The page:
Predatory Journals and Publishers

On 29 December 2016 Dr Louise de Villiers at the Scientific Grand Round gave a lecture about Predatory Journals and Publishers. 

Predatory publishing is a global industry. Predatory publishers focus on generating profits rather than promoting scholarship. Predatory publishers send spam emails inviting especially young researchers and those from developing countries to publish. The financial implications of publishing with them are often not clear upon submission of manuscripts.

Predatory publishers often use fake credentials and addresses to obscure their true identity and location. The identities and academic credentials of the editors are often obscured or may even be fake. Predatory publishers typically promise certain and fast publication, mainly because peer review is non-existent or superficial. They consequently publish flawed, and even plagiarised, articles or books. For academics, publication in predatory publications may result in financial losses and loss of credibility.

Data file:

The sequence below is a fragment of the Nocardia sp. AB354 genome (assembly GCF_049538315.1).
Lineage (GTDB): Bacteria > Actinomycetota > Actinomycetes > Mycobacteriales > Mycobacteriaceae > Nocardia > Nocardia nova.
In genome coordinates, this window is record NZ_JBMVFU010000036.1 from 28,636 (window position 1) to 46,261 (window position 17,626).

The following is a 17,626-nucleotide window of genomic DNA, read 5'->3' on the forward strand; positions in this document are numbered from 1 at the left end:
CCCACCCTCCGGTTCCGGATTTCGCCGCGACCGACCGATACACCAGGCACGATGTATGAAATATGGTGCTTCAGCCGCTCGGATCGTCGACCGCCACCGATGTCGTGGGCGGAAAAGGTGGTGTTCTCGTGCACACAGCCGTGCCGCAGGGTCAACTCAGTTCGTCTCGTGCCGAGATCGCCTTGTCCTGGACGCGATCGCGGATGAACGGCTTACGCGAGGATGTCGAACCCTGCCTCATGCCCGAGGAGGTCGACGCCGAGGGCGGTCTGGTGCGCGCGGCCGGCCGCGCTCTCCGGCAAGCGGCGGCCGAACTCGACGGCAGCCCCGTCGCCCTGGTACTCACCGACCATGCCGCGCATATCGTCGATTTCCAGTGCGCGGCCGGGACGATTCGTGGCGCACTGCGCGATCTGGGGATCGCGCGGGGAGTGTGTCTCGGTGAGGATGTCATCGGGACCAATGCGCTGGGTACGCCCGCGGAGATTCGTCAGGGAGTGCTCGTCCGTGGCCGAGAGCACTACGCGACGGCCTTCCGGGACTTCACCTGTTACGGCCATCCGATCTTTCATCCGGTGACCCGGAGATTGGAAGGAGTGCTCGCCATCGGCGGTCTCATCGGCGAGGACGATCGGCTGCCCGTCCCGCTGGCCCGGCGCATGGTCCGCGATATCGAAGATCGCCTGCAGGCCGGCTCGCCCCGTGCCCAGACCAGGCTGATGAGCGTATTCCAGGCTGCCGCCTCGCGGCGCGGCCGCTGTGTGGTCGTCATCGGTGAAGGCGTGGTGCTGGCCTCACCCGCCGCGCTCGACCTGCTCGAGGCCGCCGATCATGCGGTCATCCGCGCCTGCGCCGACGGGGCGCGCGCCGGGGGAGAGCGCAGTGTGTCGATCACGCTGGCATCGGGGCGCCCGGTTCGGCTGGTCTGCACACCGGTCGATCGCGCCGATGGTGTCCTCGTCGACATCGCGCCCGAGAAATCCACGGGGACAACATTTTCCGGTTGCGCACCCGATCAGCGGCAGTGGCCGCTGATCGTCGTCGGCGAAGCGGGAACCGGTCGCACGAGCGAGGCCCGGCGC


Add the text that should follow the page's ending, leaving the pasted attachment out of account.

The scope of predatory publishing has widened to include predatory conference offerings. Academics increasingly fall prey to invitations received from predatory, vanity conference organisers to attend a poorly organised conferences with low quality presentations.

There are resources on the internet which can assist authors to distinguish between legitimate and predatory publishers and publications. Check whether a journal is listed as trustworthy on the Directory of Open Access Journals (DOAJ) (www.doaj.org). One can check whether a publisher is a member of the Open Access Scholarly Publishers Association (www.oaspa.org). Beall’s list of probable predatory publishers and journals can be accessed at, https://scholarlyoa.com/2016/01/05/bealls-list-of-predatory-publishers-2016/.

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